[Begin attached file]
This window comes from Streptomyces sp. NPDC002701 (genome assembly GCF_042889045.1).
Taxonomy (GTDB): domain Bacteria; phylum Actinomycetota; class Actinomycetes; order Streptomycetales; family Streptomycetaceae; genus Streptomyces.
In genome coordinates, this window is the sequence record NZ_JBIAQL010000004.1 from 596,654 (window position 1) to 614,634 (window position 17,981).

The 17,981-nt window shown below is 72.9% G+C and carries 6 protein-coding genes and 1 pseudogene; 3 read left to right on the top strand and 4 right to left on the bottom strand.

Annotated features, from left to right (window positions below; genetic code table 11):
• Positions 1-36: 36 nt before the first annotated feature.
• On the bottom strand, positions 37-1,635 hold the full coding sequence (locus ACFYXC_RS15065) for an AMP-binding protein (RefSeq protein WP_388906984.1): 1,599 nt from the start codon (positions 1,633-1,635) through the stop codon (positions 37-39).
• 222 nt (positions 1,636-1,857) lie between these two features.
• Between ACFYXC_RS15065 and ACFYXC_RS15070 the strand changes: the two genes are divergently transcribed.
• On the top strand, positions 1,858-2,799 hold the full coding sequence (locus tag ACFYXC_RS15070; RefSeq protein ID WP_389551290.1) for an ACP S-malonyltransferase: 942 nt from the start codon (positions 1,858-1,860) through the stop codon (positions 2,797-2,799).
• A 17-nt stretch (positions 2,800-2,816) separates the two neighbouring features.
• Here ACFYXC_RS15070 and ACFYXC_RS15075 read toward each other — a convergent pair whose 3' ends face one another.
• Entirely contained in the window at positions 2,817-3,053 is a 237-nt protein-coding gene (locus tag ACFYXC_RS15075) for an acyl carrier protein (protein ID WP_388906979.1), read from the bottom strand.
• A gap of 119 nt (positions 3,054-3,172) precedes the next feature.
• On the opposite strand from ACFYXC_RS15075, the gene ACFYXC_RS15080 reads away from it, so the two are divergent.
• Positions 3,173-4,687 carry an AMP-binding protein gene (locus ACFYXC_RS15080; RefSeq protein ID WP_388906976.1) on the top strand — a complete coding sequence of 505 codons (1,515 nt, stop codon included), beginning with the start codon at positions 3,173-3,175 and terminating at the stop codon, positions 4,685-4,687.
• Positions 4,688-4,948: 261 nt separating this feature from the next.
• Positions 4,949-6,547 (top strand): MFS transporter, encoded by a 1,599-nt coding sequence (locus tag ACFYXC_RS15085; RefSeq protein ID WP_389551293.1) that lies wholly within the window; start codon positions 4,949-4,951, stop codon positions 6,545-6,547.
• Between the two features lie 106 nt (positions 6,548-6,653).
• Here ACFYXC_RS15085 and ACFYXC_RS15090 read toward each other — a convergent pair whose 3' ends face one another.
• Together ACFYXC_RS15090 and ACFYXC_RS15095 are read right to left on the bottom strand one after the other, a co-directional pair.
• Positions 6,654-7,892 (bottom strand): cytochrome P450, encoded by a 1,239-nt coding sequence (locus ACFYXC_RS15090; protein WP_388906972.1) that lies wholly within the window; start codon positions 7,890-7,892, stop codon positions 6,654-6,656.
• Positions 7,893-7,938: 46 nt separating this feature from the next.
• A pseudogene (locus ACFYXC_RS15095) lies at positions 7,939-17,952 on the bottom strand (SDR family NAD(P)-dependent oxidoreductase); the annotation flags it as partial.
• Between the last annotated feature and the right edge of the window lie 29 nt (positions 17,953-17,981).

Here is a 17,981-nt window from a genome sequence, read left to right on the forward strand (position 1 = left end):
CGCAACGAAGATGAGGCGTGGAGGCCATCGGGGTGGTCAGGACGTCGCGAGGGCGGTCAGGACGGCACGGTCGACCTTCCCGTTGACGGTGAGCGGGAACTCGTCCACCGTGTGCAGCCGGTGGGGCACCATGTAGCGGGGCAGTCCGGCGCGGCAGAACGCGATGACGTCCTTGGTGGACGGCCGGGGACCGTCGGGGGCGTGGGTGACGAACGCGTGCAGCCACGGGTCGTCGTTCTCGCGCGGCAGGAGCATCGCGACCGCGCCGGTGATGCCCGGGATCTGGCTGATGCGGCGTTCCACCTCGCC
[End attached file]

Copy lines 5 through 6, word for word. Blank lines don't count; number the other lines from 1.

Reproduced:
Annotated features, from left to right (window positions below; genetic code table 11):
• Positions 1-36: 36 nt before the first annotated feature.